Towards eliminating illiteracy…
National Library launches ‘The Children’s Reading Circle’
Guyana Chronicle
January 15, 2004

Related Links: Articles on education
Letters Menu Archival Menu

Pupils in attendance at the launching of the Children’s Reading Circle on Tuesday.
THE National Library launched ‘The Children’s Reading Circle’ in the conference room of its Church Street, Georgetown main building in the presence of parents and other special invitees on Tuesday.

Chief Librarian Karen George said the venture was based on an idea of Barbara Sukhai, a Queen’s College (QC) Chemistry teacher who first started a similar programme in Canada when she was residing there.

Ms George said the intention is to help rid this society of illiteracy and pointed to the many benefits from reading which, in this technology age, can still be termed a skill.

She said, once ‘Circle’ is successful in the city; plans will be put in place to have it instituted in the many branches across Guyana.

Sukhai, imploring the gathering to get involved, said, after years of hearing that children do not like to read, she decided to help change the situation.

Noting that children are the reflection of adulthood and are the future, she said every effort should be made to educate them by encouraging them to read.

Chief Librarian Mrs. Karen George accepts the cheque from Mr. Dennis Wilson, President of the Lions Club of Central Demerara. At centre is Mr. Rupert Hopkinson, Director of the Lions Club of Central Demerara. (Pictures by Cullen Bess Nelson)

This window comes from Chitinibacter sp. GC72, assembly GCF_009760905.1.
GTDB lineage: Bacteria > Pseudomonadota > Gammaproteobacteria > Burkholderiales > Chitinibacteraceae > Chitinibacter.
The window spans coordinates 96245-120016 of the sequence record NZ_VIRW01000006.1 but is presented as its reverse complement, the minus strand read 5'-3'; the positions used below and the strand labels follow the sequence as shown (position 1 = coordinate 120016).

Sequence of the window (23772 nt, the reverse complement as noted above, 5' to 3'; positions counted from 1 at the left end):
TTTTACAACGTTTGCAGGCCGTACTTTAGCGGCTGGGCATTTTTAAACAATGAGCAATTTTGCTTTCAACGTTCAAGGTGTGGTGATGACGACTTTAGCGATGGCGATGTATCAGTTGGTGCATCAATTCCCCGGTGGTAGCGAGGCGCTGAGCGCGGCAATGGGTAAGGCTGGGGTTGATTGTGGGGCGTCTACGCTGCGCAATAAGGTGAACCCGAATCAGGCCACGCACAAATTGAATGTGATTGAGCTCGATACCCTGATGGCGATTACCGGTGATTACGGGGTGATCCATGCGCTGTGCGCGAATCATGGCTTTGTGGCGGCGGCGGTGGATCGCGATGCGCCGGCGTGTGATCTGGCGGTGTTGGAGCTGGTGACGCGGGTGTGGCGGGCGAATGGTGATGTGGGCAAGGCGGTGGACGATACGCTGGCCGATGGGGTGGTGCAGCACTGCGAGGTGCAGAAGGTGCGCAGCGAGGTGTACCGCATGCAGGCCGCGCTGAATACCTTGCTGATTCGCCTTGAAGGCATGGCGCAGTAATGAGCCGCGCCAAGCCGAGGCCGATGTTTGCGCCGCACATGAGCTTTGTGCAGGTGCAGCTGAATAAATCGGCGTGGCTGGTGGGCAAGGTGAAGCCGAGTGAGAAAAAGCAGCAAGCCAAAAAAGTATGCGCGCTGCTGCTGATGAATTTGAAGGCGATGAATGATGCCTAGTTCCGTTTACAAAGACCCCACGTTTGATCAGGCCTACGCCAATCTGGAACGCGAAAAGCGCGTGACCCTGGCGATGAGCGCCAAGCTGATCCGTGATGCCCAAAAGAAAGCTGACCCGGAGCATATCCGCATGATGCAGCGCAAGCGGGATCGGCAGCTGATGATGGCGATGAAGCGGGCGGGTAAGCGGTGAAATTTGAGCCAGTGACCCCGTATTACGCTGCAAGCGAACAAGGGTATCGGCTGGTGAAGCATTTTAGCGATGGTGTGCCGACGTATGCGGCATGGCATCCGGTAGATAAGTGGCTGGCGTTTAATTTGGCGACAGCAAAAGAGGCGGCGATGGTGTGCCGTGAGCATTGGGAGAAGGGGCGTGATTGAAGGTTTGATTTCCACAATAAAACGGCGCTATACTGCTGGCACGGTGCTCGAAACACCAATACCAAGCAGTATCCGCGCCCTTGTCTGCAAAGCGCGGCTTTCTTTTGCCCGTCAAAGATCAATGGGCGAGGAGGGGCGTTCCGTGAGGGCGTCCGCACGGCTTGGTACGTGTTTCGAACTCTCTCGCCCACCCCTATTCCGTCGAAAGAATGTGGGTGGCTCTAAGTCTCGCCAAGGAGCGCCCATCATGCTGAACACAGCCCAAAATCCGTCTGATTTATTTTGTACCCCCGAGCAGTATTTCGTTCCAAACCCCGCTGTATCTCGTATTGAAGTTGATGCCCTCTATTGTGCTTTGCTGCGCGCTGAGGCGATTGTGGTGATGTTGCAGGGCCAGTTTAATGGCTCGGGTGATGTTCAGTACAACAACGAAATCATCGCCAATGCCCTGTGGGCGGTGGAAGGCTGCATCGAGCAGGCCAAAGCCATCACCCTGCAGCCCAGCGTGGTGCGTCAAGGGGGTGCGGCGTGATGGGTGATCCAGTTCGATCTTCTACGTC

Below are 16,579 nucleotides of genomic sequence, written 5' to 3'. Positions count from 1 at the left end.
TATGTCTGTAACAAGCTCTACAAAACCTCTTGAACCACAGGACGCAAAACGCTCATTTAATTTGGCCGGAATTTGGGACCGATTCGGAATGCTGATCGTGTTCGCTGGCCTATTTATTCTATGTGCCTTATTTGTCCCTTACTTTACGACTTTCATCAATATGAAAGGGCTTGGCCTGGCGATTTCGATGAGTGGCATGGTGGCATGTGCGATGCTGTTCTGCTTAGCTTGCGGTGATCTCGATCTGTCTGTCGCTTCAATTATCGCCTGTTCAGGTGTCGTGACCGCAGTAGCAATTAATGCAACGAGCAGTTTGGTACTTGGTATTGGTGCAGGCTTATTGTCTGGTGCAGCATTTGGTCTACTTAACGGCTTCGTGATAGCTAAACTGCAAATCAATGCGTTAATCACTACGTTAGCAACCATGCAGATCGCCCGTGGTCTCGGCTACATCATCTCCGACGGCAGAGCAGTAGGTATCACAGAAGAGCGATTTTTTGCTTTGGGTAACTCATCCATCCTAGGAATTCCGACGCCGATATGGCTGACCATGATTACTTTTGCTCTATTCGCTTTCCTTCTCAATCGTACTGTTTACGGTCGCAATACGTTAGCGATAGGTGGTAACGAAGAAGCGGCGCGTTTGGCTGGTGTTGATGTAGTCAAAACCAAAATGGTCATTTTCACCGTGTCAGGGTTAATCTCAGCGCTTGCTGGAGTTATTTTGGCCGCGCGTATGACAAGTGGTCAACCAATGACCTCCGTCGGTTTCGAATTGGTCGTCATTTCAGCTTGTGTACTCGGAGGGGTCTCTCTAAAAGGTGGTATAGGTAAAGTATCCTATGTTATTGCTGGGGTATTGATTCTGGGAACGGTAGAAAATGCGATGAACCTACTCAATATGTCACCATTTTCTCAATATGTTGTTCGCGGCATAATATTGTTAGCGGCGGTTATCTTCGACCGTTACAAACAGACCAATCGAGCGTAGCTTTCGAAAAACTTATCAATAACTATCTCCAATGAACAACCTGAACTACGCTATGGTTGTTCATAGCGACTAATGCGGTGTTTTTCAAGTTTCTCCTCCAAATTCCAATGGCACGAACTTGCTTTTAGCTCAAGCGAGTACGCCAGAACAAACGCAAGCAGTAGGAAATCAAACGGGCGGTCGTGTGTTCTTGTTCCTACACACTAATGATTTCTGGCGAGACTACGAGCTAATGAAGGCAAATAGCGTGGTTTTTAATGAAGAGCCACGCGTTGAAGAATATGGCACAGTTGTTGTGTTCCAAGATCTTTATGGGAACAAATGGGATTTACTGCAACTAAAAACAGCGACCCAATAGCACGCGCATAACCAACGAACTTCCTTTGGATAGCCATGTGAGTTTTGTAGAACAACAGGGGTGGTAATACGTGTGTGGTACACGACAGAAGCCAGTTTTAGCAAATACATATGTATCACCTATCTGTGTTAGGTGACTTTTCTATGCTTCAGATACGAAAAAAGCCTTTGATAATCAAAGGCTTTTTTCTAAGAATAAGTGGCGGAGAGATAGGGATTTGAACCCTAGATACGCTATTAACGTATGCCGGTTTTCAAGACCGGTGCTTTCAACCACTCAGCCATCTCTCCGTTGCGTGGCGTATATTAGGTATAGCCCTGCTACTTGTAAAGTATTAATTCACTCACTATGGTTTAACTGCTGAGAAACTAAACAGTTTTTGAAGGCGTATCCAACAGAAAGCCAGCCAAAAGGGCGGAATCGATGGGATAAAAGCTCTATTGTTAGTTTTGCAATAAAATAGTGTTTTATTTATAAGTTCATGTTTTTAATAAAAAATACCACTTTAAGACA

“We have to mould our children by buying books for them, because it is not only a responsibility… it is, indeed, a commitment for parents to ensure that their children read,” Sukhai said.

Another speaker at the forum, Head of the Juvenile Department, Ms Merle James said it is expected that the programme would motivate children to read, socialise and communicate.

She said it would benefit teenagers, as well, by building their self-esteem and self-confidence.

James observed that many children of today have lost interest in reading and this development has become a major concern to educators and parents.

She explained that toys and games will be used to encourage children in reading and said 24 QC students have pledged their support.

Caribbean Examinations Council (CXC) top 2003 student Daniel Ram, who delivered the feature address, expressed interest in participating, too.

“Reading can change our lives. It develops our minds. It is also a learning experience and makes you see, hear and feel the world through someone else’s eyes,” he said.

CXC top student for 2003, Mr. Daniel Ram, addresses the gathering at the launching of the Children’s Reading Circle on Tuesday.
Ram acknowledged that reading has inspired him, changed his emotions and made him a better person, because he developed a hunger for it at a very tender age.

Ram, who secured eleven-grade ones and three grade twos at the CXC level, credited his achievements to reading.

He is currently studying Science subjects in the sixth form and but is also very active in sports and other academic activities.

“Reading is something you do,” Ram declared, challenging others to follow his example and enrich their lives.

The President of Central Demerara Lions Club, Mr. Dennis Wilson presented a cheque for $5,000 and Club Director, Mr. Rupert Hopkinson handed over 315 books to the Chief Librarian, who received other donations from business entities at the launching.

‘The Children’s Reading Circle’ will be open from next week Tuesday between 3.30 p.m and 4.30 p.m. at the Church Street location where seven to 10-year-olds can register.